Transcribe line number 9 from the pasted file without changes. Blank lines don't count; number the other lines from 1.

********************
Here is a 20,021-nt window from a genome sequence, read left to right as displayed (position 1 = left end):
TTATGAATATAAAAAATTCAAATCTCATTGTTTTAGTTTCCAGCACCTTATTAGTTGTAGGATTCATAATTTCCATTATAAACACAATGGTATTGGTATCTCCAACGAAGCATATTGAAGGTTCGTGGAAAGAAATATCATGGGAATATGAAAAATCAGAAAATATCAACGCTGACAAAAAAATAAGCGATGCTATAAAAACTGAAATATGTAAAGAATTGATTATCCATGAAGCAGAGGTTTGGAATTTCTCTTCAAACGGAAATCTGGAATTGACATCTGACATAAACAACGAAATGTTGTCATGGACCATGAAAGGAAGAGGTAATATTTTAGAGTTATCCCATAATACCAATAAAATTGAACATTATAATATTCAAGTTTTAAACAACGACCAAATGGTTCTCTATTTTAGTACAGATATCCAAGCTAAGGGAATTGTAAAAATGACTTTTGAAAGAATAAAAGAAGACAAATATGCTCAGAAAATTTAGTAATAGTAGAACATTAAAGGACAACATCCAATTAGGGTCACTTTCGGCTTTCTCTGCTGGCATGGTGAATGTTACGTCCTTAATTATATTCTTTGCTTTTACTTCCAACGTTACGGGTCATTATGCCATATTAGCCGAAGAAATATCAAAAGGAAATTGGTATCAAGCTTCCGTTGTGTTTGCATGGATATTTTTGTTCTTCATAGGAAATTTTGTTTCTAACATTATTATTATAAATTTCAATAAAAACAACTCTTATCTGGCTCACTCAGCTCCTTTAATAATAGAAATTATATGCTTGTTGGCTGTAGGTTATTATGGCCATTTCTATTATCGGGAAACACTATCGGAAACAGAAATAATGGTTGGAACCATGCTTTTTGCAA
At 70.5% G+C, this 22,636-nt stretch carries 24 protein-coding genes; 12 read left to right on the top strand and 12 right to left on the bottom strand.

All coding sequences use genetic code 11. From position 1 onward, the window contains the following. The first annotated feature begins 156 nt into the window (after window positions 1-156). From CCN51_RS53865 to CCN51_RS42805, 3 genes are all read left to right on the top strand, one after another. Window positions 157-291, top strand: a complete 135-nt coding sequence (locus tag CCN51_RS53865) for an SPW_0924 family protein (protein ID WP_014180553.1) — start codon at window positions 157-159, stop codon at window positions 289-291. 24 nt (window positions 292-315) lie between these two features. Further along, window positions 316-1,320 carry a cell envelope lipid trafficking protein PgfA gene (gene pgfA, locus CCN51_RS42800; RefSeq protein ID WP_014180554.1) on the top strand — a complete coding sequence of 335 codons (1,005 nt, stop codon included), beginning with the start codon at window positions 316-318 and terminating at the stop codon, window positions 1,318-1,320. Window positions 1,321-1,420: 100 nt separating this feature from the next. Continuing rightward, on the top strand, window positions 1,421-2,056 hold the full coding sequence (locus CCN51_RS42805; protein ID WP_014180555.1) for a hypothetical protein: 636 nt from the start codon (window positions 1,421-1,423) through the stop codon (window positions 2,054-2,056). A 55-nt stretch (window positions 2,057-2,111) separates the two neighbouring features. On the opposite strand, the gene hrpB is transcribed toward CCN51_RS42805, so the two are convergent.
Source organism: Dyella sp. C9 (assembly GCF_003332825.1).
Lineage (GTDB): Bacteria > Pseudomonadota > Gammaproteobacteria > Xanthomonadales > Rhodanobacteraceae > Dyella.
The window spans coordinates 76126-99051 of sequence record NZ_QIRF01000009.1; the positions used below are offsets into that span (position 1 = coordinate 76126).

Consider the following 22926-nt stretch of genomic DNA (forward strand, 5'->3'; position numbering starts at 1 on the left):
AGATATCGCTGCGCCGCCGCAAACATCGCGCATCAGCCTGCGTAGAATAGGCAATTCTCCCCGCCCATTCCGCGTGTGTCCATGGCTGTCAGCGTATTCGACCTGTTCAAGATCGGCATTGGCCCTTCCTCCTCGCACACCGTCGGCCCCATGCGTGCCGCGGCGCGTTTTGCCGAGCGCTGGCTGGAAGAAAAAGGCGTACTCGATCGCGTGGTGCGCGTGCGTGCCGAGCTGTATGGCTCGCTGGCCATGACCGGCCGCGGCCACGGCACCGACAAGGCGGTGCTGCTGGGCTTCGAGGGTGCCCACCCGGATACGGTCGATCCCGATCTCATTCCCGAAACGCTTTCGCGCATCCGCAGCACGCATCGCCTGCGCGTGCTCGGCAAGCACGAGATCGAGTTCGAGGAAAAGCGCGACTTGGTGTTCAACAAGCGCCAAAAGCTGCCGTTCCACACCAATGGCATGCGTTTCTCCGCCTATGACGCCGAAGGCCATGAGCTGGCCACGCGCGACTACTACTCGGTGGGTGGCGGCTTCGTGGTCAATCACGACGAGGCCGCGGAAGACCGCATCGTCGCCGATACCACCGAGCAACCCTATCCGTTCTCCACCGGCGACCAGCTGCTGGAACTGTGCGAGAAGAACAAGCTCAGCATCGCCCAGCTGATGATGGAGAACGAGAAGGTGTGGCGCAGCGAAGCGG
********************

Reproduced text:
AGATATCGCTGCGCCGCCGCAAACATCGCGCATCAGCCTGCGTAGAATAGGCAATTCTCCCCGCCCATTCCGCGTGTGTCCATGGCTGTCAGCGTATTCGACCTGTTCAAGATCGGCATTGGCCCTTCCTCCTCGCACACCGTCGGCCCCATGCGTGCCGCGGCGCGTTTTGCCGAGCGCTGGCTGGAAGAAAAAGGCGTACTCGATCGCGTGGTGCGCGTGCGTGCCGAGCTGTATGGCTCGCTGGCCATGACCGGCCGCGGCCACGGCACCGACAAGGCGGTGCTGCTGGGCTTCGAGGGTGCCCACCCGGATACGGTCGATCCCGATCTCATTCCCGAAACGCTTTCGCGCATCCGCAGCACGCATCGCCTGCGCGTGCTCGGCAAGCACGAGATCGAGTTCGAGGAAAAGCGCGACTTGGTGTTCAACAAGCGCCAAAAGCTGCCGTTCCACACCAATGGCATGCGTTTCTCCGCCTATGACGCCGAAGGCCATGAGCTGGCCACGCGCGACTACTACTCGGTGGGTGGCGGCTTCGTGGTCAATCACGACGAGGCCGCGGAAGACCGCATCGTCGCCGATACCACCGAGCAACCCTATCCGTTCTCCACCGGCGACCAGCTGCTGGAACTGTGCGAGAAGAACAAGCTCAGCATCGCCCAGCTGATGATGGAGAACGAGAAGGTGTGGCGCAGCGAAGCGG